China is no longer only the world’s toy-maker : manufacturing there is taking on an increasingly sophisticated flavour. Take battery maker BYD or medical equipment maker Mindray as examples of companies that have combined low labour costs with high international quality standards and the ability to produce differentiated products on a large scale.
Manufacturers in developed markets have often resorted to cost cutting or alternatively to lean production to keep up. But as such practices become more widespread, there is little differentiation in cost and quality of goods produced in places such as Europe. This means it’s easy for customers to change supplier.
But some manufactures have managed to halt this trend. The Industrial Excellence Award (IEA) has been run for 19 years in France and Germany by a team of colleagues at INSEAD and WHU, and more recently in Spain, Benelux and the UK over the past few years with academic partners IESE, Erasmus and the Judge School. As judges of the annual research study and award programme, we’ve noticed some common success factors among the winners. We outline some of those here.
The cutting edge
The concept of partnership may seem like a simple one, but the way the winners are managing their partnerships is what is giving them the edge. They’re doing this in a variety of ways. Firstly, they leverage data to integrate closely with their supply chain partners. Secondly, they optimise customer value across the entire chain. Thirdly, they cooperate with suppliers to improve processes. And fourth, they leverage their technical capabilities to offer customisation to customers.
Co-creation with data drives loyalty
As we saw in last year’s IEA awards, companies that had found ways to link information flows between themselves and the customer, a buyer-seller relationship became co-creation fed by trust and loyalty supported by transparency. With such information-based integration, suppliers are able to embed themselves in the customers’ ecosystems.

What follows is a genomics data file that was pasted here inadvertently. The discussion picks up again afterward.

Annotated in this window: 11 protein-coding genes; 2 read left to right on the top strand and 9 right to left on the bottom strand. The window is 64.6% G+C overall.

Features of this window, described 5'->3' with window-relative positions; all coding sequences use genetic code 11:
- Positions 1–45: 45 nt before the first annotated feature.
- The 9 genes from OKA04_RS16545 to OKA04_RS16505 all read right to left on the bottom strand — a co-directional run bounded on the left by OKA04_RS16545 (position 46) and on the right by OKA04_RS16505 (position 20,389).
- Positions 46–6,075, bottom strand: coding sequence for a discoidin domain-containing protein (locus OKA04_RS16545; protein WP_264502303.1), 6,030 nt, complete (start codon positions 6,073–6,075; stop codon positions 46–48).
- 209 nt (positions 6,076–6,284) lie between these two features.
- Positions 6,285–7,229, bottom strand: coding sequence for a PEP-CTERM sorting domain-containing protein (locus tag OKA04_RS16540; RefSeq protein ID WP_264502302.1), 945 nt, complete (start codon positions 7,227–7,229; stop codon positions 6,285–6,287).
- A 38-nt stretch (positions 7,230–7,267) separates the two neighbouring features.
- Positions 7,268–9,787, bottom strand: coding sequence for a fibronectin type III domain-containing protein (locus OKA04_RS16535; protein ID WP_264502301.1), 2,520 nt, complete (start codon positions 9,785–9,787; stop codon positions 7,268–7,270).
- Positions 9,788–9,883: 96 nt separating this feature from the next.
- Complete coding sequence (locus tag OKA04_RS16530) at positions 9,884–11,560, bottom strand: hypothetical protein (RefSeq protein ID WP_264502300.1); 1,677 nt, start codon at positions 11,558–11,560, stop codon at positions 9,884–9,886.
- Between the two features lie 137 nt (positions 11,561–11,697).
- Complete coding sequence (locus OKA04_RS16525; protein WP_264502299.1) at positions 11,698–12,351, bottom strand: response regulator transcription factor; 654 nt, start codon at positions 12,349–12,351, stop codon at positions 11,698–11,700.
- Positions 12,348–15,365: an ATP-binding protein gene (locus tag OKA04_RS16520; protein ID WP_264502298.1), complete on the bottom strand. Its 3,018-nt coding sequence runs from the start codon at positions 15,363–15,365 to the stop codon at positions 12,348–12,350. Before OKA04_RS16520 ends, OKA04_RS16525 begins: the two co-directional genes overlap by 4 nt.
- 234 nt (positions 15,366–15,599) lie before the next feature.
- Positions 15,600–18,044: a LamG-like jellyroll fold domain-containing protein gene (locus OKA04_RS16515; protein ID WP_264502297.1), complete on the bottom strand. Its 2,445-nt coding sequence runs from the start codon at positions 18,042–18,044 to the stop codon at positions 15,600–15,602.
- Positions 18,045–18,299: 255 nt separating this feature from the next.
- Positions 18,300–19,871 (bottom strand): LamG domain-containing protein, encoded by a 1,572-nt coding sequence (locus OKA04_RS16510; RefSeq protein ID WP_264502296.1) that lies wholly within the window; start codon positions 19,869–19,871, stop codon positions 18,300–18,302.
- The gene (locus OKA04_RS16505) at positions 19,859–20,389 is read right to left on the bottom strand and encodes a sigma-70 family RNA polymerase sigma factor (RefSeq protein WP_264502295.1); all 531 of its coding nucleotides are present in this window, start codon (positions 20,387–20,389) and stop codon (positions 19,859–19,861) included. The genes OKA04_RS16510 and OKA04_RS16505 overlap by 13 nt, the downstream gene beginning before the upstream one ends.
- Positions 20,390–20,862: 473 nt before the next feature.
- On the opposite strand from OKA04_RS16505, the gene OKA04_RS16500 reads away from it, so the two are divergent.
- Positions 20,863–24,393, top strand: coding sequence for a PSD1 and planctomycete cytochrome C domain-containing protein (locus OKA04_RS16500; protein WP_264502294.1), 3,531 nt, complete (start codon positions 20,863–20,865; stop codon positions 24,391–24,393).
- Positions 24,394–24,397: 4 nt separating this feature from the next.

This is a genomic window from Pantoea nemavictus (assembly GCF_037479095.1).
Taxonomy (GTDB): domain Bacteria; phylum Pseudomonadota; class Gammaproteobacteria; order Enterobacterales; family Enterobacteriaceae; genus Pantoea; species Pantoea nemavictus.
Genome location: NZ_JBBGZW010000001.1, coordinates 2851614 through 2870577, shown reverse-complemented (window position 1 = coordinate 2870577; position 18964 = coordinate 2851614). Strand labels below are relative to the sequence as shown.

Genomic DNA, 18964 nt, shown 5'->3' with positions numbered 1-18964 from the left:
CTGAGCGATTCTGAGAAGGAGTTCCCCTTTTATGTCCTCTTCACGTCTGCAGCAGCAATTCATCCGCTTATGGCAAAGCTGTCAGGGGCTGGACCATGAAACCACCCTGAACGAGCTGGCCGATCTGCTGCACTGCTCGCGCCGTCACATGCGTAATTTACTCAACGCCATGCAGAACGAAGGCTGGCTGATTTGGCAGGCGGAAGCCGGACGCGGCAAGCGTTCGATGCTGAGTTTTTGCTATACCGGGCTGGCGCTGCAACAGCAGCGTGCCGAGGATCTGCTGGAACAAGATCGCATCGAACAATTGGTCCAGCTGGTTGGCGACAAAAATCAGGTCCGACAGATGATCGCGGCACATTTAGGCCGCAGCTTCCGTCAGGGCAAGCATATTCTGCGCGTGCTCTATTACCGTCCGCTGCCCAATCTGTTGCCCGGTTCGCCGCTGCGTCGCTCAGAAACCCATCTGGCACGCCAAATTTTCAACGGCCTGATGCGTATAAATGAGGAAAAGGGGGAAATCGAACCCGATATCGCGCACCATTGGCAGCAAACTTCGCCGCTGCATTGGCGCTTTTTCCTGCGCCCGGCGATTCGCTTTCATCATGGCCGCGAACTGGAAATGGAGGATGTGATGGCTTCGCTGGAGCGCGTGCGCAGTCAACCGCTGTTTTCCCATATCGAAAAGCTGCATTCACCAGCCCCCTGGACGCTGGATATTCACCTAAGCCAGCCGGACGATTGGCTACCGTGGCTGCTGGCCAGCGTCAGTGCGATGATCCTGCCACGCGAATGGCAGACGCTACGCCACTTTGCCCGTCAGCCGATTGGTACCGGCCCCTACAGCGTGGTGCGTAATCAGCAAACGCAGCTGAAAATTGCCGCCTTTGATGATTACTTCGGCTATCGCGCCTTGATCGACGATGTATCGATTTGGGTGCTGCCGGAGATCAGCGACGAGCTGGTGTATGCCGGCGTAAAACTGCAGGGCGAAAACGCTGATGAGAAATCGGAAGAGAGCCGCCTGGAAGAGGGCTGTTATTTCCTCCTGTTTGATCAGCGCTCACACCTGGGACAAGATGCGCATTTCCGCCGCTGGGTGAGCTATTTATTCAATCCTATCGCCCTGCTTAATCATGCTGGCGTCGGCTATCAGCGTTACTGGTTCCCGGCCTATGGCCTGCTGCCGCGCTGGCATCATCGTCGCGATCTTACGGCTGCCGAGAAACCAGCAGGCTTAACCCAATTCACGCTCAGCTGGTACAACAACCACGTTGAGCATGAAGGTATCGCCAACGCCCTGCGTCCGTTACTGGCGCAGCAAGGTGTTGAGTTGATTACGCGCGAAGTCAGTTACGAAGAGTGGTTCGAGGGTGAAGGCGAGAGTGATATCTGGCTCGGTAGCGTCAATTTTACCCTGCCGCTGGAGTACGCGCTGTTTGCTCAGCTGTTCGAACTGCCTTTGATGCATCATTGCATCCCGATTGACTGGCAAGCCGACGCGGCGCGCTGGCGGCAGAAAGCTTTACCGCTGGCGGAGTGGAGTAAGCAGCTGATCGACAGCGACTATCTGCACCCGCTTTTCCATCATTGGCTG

Water meter manufacturer Itron uses such information flows to make itself indispensable to its customers. The company has developed water metering systems which can be read remotely so that it can provide “smart grid” solutions, whereby municipalities can identify water consumption patterns and even leakages to reduce response time and provide a smooth service. The system also supports billing, support and analysis of consumption habits.
A plant in the energy production equipment sector is innovating by sharing production information in real time with its clients as a service to help their clients, municipal and large scale commercial developers. In effect, this improves the clients abilities to manage contingencies in their complex project planning activities.
Value across the chain
Smart manufacturers know that there are other ways in which they can create value for customers; they don’t need to base their value proposition solely on the product. Take Spanish firm Orkli, the world leader in heating control systems for homes and businesses, a worker-owned company in a rapidly changing industry that has developed from simple thermostats to digital climate control and solar heating systems. By analysing the client’s heating history and future needs, the company is able to recommend newer, more cost-efficient technologies.
José Luis Pérez, the company’s president, says the additional effort to fulfill customer needs actually allows the Spanish company to “exceed customers’ expectations”. Orkli has onsite-R&D teams and even foots the bill on many projects. “Sometimes we have to go to our customers with proposals that they are not asking for,” he explains. “And proposals that are new for them, that they don't [even] know they need. But after showing them this proposal, they can say, ‘okay, this would be good for me.’” Orkli was awarded the 2013 Spanish Industrial Excellence Award.